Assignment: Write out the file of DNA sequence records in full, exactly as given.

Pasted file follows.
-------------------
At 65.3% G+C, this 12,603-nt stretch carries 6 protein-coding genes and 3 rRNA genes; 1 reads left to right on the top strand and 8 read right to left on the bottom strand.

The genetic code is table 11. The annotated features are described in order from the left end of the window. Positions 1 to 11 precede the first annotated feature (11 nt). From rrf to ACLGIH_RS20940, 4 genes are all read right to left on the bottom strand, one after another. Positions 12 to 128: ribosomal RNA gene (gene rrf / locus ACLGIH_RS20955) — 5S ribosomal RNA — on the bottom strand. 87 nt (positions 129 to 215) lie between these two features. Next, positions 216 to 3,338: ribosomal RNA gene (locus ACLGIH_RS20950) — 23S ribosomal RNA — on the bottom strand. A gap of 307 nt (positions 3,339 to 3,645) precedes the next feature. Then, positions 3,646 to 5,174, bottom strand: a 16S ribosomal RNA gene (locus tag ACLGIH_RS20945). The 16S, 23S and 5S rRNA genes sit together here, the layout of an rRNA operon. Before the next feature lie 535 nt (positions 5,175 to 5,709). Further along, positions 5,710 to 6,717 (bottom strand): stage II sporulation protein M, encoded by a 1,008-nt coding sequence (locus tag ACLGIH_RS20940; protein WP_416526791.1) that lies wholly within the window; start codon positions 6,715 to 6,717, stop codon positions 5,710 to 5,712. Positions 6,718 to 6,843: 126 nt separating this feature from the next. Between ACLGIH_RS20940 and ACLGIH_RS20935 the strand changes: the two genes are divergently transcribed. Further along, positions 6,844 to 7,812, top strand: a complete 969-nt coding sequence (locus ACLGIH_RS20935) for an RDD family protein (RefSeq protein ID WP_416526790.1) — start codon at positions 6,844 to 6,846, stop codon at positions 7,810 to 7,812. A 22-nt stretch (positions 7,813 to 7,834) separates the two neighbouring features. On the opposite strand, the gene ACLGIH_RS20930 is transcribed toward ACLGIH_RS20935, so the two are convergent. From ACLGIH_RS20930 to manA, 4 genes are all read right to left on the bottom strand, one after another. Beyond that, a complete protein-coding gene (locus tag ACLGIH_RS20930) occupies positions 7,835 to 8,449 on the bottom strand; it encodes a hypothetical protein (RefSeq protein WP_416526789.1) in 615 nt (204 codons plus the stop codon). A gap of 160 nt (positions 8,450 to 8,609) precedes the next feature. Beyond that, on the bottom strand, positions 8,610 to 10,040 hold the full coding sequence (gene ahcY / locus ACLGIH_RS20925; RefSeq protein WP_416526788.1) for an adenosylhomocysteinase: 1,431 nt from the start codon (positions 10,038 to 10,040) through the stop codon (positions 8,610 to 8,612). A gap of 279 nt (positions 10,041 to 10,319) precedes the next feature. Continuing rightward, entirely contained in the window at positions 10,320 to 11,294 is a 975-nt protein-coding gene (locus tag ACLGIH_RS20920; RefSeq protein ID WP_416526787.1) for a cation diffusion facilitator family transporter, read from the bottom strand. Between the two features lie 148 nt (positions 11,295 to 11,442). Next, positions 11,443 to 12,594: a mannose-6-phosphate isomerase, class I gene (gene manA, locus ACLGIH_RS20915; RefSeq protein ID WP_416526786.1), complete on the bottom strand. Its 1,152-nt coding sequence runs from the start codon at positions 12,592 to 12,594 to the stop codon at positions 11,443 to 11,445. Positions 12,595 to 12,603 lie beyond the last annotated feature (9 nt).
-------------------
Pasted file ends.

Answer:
At 65.3% G+C, this 12,603-nt stretch carries 6 protein-coding genes and 3 rRNA genes; 1 reads left to right on the top strand and 8 read right to left on the bottom strand.

The genetic code is table 11. The annotated features are described in order from the left end of the window. Positions 1 to 11 precede the first annotated feature (11 nt). From rrf to ACLGIH_RS20940, 4 genes are all read right to left on the bottom strand, one after another. Positions 12 to 128: ribosomal RNA gene (gene rrf / locus ACLGIH_RS20955) — 5S ribosomal RNA — on the bottom strand. 87 nt (positions 129 to 215) lie between these two features. Next, positions 216 to 3,338: ribosomal RNA gene (locus ACLGIH_RS20950) — 23S ribosomal RNA — on the bottom strand. A gap of 307 nt (positions 3,339 to 3,645) precedes the next feature. Then, positions 3,646 to 5,174, bottom strand: a 16S ribosomal RNA gene (locus tag ACLGIH_RS20945). The 16S, 23S and 5S rRNA genes sit together here, the layout of an rRNA operon. Before the next feature lie 535 nt (positions 5,175 to 5,709). Further along, positions 5,710 to 6,717 (bottom strand): stage II sporulation protein M, encoded by a 1,008-nt coding sequence (locus tag ACLGIH_RS20940; protein WP_416526791.1) that lies wholly within the window; start codon positions 6,715 to 6,717, stop codon positions 5,710 to 5,712. Positions 6,718 to 6,843: 126 nt separating this feature from the next. Between ACLGIH_RS20940 and ACLGIH_RS20935 the strand changes: the two genes are divergently transcribed. Further along, positions 6,844 to 7,812, top strand: a complete 969-nt coding sequence (locus ACLGIH_RS20935) for an RDD family protein (RefSeq protein ID WP_416526790.1) — start codon at positions 6,844 to 6,846, stop codon at positions 7,810 to 7,812. A 22-nt stretch (positions 7,813 to 7,834) separates the two neighbouring features. On the opposite strand, the gene ACLGIH_RS20930 is transcribed toward ACLGIH_RS20935, so the two are convergent. From ACLGIH_RS20930 to manA, 4 genes are all read right to left on the bottom strand, one after another. Beyond that, a complete protein-coding gene (locus tag ACLGIH_RS20930) occupies positions 7,835 to 8,449 on the bottom strand; it encodes a hypothetical protein (RefSeq protein WP_416526789.1) in 615 nt (204 codons plus the stop codon). A gap of 160 nt (positions 8,450 to 8,609) precedes the next feature. Beyond that, on the bottom strand, positions 8,610 to 10,040 hold the full coding sequence (gene ahcY / locus ACLGIH_RS20925; RefSeq protein WP_416526788.1) for an adenosylhomocysteinase: 1,431 nt from the start codon (positions 10,038 to 10,040) through the stop codon (positions 8,610 to 8,612). A gap of 279 nt (positions 10,041 to 10,319) precedes the next feature. Continuing rightward, entirely contained in the window at positions 10,320 to 11,294 is a 975-nt protein-coding gene (locus tag ACLGIH_RS20920; RefSeq protein ID WP_416526787.1) for a cation diffusion facilitator family transporter, read from the bottom strand. Between the two features lie 148 nt (positions 11,295 to 11,442). Next, positions 11,443 to 12,594: a mannose-6-phosphate isomerase, class I gene (gene manA, locus ACLGIH_RS20915; RefSeq protein ID WP_416526786.1), complete on the bottom strand. Its 1,152-nt coding sequence runs from the start codon at positions 12,592 to 12,594 to the stop codon at positions 11,443 to 11,445. Positions 12,595 to 12,603 lie beyond the last annotated feature (9 nt).